Shree Cement's March quarter shows why it commands rich valuations

Helped by higher other income and lower taxes, net profit at Rs 588 crore was up 83.3 per cent year-on-year in Q4, even as the power business performance was subdued.
Despite the Covid-19-led challenges, Shree Cement reported its highest-ever profitability in its mainstay cement business and better-than-expected earnings for the March quarter (Q4). The improvement in the profitability also helped offset the fall in volumes, and was led by higher realisations and cost leadership. Following the results posted on Friday after market hours, the stock has gained 2 per cent, even as the markets remained down.

Realisations improved as prices in the north and central India, where Shree has high exposure, were better than in other regions. Reported realisations at Rs 4,625 per tonne were up 9.5 per cent year-on-year (YoY) and 2.5 per cent sequentially. This lifted the overall performance, even as cement volumes at 6.91 million tonne (MT) fell about 5 per cent YoY -- the first for the company in 18 years, due to the lockdown-led disruption. However, the volume decline was lower than the 10-12 per cent fall reported by ACC and Ambuja Cements.


Better realisations cushioned net sales, which at Rs 3,218 crore declined just 2 per cent YoY. Realisations, coupled with lower operating costs, boosted margins. Fuel costs, too, declined because of softer petcoke, coal, and diesel prices. As employee costs also were under check following a cut in the remuneration of top management, earnings before, interest, tax, depreciation and amortisation (Ebitda) jumped 27 per cent YoY to Rs 1,080 crore. Binod Modi at Reliance Securities said this was ahead of his estimates of Rs 1,040 crore.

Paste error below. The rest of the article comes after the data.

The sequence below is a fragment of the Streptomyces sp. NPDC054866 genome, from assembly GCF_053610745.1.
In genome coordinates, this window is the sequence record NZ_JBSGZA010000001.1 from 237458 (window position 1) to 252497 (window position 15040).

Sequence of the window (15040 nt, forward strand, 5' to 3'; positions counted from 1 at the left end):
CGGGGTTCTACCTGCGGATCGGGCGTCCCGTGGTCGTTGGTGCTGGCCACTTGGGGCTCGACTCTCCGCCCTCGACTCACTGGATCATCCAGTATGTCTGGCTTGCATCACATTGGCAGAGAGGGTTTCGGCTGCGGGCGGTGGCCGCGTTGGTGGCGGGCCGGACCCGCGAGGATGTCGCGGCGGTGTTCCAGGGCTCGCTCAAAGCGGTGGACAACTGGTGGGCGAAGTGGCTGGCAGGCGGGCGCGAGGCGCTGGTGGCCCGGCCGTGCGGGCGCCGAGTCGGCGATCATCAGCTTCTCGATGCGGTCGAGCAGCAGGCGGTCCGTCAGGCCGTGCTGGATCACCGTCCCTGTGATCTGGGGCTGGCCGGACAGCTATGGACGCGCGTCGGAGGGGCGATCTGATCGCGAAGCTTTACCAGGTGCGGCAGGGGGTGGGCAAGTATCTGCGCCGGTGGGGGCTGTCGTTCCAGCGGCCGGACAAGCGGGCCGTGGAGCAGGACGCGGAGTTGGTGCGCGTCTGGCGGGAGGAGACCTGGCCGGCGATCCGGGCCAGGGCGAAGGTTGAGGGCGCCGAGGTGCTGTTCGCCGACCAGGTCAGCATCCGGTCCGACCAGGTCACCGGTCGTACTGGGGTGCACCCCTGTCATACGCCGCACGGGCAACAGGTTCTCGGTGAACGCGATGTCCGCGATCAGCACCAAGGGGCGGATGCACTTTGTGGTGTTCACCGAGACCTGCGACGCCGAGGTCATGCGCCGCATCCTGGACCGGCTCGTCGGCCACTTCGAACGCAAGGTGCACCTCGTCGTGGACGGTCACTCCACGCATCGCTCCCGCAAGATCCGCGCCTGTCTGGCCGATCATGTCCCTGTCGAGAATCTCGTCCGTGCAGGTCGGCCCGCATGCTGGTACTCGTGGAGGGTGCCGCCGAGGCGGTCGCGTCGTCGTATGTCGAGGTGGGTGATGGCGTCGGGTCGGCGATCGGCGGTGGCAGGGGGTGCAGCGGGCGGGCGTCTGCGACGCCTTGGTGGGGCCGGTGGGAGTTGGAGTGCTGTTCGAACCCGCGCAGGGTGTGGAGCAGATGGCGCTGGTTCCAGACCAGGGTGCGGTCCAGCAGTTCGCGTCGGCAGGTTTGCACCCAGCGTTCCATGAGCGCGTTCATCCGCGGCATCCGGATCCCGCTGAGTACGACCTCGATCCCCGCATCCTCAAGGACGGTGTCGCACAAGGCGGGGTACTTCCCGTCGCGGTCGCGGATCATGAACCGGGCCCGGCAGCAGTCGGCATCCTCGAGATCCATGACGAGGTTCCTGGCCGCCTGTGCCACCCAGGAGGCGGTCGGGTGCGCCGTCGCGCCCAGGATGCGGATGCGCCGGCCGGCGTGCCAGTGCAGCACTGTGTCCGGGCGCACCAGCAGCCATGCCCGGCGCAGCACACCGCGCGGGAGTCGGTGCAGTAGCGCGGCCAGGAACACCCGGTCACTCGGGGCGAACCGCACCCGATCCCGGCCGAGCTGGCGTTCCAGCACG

In the cement business, Ebitda per tonne was the highest-ever at Rs 1,562, up from Rs 1,103 a year-ago and Rs 1,365 in Q3, according to analysts. ACC had reported per tonne Ebitda of Rs 741, and Ambuja of Rs 928.
Helped by higher other income and lower taxes, net profit at Rs 588 crore was up 83.3 per cent YoY, even as the power business (less than 10 per cent of the revenue) performance was subdued.

Shree Cement's best-in-industry profitability helps it command rich valuations. The current prices imply a replacement cost, based on the FY21 enterprise value (EV) per tonne, of $190 compared to UltraTech's $127, ACC's $68, and Ambuja’s $100. This also means there is little room for upside in the current environment, wherein cement volumes are expected to fall 18-21 per cent in FY21, and demand is estimated to see some recovery from the December quarter.

While factors, such as a strong balance sheet and limited capex (so high free cash flow) provide comfort, the same remains factored in stock price. Emkay Research says valuations at 27.2x FY21 estimated EV/Ebitda leave no room for negative surprises.

Business Standard is now on Telegram.
For insightful reports and views on business, markets, politics and other issues, subscribe to our official Telegram channel